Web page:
Following @mercio's comments, I've rewritten my question in terms of zeros instead of saddles. Also, after more careful consideration, I've decided that perhaps the path I seek might not depend on the presence of poles or choice of end points, but I'm not sure. In any case, please help me prove or disprove the following statement:

In any connected region on which a meromorphic function is defined, there exists a path along which the function is smooth and analytic, and the zeros of the function and all its higher derivatives (inside the region) lie.

I was also thinking about whether such a path would be unique, but I don't need uniqueness for my problem. However, I need such a path to exist in the limit where the size of the region becomes infinite. Actually, I also need the path to be regular and differentiable, but I'll leave that question for later.

The reason I would like such a path is to consider a restriction of the function or its derivatives to the path. If the path is $z(s)=x(s)+\mathit{i} y(s)$, where s is arc length, and the function or one of its derivatives $w(z) = u(z)+\mathit{i}v(z)$, then

$$ \frac{du}{ds}=\frac{\partial u}{\partial x}x'(s)+\frac{\partial u}{\partial y}y'(s) $$ $$ \frac{dv}{ds}=\frac{\partial v}{\partial x}x'(s)+\frac{\partial v}{\partial y}y'(s) $$

are 0 iff $w'(z)=0$. Also, since $w(z)$ is continuous and finite everywhere on the path, at least 1 extremum with $\frac{du}{ds}=\frac{dv}{ds}=0$ must exist between every pair of consecutive zeros of $w(z)$. Accordingly, the extrema must coincide with where $w'(z)=0$. I could therefore conclude $w'(z)$ has at least 1 zero for each pair of consecutive $w(z)$ zeros. Moreover, the $w'(z)$ zeros would be between the corresponding $w(z)$ zeros along the path.

I'm now wondering whether this kind of reasoning is even necessary, or there is some easier way to show the result I want. I suppose it's adequate if the path just has zeros of the function and its derivative, then I can use different paths for higher derivatives. However, it would be nice if I could use the same path for all derivatives.

As an example, I've tried to search for such a path for the digamma function $\psi(z)$, which I'm studying for Convexity of reciprocal polygamma. Using Mathematica, I computed zeros of $\psi^{(m)}(z)$ for $0\leq m\leq 8$, $-1<x<0$, and $y>0$. I then looked at the path obtained from connecting zeros from $\psi^{(m)}(z)$ with increasing $m$:

polygamma function zeros

The contours in the figure are labeled by the base-10 log of their values. Since the zeros can be connected in different ways, the path I obtained isn't unique.

Next, I parametrized the path connecting all zeros by arc length, $s$, then plotted $\psi^{(m)}(z)$ vs $s$:

Polygamma parametrized by arc length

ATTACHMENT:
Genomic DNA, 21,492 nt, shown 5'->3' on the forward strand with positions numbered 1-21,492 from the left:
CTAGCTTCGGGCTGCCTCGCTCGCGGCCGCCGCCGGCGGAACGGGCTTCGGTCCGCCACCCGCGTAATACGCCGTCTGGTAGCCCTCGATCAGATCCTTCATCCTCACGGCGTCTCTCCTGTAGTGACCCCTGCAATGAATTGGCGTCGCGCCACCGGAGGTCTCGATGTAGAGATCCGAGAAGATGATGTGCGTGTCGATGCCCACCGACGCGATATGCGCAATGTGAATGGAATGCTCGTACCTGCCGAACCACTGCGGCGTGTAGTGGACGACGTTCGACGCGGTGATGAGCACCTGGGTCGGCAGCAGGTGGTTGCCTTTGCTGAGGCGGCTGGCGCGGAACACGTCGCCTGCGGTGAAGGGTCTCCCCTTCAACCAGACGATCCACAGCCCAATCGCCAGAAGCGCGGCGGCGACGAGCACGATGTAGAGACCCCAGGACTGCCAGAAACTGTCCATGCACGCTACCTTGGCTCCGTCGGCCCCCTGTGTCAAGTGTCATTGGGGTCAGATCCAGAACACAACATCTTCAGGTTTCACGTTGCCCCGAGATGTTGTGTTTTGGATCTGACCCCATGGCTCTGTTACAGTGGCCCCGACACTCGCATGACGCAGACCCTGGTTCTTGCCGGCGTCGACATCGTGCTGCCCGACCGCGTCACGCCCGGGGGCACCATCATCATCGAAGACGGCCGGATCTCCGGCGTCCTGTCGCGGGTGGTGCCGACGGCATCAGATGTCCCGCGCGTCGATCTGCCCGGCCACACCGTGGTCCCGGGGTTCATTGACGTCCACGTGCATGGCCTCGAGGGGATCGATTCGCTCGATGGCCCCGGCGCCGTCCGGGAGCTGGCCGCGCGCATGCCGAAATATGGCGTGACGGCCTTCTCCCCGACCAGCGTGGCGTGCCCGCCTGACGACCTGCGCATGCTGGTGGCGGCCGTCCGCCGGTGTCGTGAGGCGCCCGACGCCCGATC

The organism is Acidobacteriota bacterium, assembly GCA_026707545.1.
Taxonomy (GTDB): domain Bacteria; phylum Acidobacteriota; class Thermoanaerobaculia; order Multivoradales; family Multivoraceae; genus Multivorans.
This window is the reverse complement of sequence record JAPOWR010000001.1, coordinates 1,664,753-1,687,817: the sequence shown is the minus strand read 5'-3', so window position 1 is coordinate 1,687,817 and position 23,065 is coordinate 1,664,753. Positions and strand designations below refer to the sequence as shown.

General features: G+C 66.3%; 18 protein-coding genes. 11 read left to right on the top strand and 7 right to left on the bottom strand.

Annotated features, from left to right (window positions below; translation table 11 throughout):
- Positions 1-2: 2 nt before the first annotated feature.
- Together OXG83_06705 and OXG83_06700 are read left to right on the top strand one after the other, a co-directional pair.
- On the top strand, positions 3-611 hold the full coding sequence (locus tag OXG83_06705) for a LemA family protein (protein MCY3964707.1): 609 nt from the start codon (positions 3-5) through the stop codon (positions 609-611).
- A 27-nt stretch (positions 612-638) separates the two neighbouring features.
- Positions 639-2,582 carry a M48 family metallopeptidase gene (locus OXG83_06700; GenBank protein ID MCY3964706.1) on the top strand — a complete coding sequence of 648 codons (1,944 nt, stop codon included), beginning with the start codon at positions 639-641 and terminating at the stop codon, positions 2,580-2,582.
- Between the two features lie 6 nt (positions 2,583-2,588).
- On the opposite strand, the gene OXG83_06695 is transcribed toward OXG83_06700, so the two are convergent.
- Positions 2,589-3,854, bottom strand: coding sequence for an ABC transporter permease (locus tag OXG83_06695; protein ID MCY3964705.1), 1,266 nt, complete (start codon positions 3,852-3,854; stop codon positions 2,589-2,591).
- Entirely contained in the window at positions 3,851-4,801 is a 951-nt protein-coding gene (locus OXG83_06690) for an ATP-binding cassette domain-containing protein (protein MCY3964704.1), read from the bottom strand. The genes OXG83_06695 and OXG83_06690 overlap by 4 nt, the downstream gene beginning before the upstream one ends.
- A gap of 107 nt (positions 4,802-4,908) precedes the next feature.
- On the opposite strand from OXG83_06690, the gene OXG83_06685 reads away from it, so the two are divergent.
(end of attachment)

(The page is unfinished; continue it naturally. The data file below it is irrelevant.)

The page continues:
$\psi^{(2)}(z)$ has zeros near $s=0$ and $s=0.5$. As expected, $\psi^{(3)}(z)$ has a corresponding zero near $s=0.05$ between those zeros. However, $\psi^{(2)}(z)$ also has extrema near $s=0.01$ and $s=0.35$, for which $\psi^{(3)}(z)$ has no corresponding zeros. Instead, these correspond to points where both $x'(s)=y'(s)=0$, which occurs because the path is irregular. For this path, therefore, my conclusion is invalid. It is then necessary to ask if a regular path exists, perhaps if I included more zeros, or connected the zeros in a different way?

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    $\begingroup$ what's a saddle point ? $\endgroup$ – mercio Nov 11 '16 at 8:02
  • $\begingroup$ en.wikipedia.org/wiki/Saddle_point $\endgroup$ – obsolesced Nov 11 '16 at 10:04
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    $\begingroup$ see, if you were talking about a function $\Bbb R^2 \to \Bbb R$ I would understand, but meromorphic functions are functions $\Bbb C \to \Bbb C$, so I would like you to give an example of a saddle point of a meromorphic function. $\endgroup$ – mercio Nov 11 '16 at 10:15
  • $\begingroup$ I thought the log-gamma was an example, but I realized it's not meromorphic because of the branch cut along the negative real axis. Consider instead the digamma function, which has saddles at zeros of the trigamma function. They are points where the derivative is 0. I can upload a picture if you like. $\endgroup$ – obsolesced Nov 11 '16 at 10:28
  • $\begingroup$ @mercio, I wasn't aware "complex saddles" isn't an accepted term in the community, as I come from a physics background, where it's commonly used. Would there be a more appropriate term? Critical/inflection points? I suppose I could avoid the term completely, and rephrase the question in terms of zeros of all derivatives, but I was thinking of saddles at the time of writing. $\endgroup$ – obsolesced Nov 11 '16 at 12:22

Not an answer, but sufficient for my needs. I realized my statement that the $u(z)$ and $v(z)$ extrema along the path must coincide with where $w'(z)=0$ is false. For example, it is possible to have $\frac{du}{ds}=0$ if $\frac{\partial u}{\partial x}=0$ and $y'(s)=0$, without $\frac{\partial u}{\partial y}=0$. So even if such a path exists, and is regular and differentiable, I cannot conclude $w'(z)$ has a zero for each pair of $w(z)$ zeros in the region.

For example, consider $w(z)=z^2-1$ in some annulus around $z=0$. Then only $w(z)$ has zeros in the annulus; no derivatives do. The path $e^{\mathit{i}\theta}$ for $0\leq\theta\leq\pi$ connects the $w(z)$ zeros, and possesses extrema that do not coincide with $w'(z)=0$.

Perhaps a better question to ask is whether, in general, in the complex plane, the number of $w'(z)$ zeros is at least that of $w(z)$ less 1, but the question doesn't really serve my needs either.


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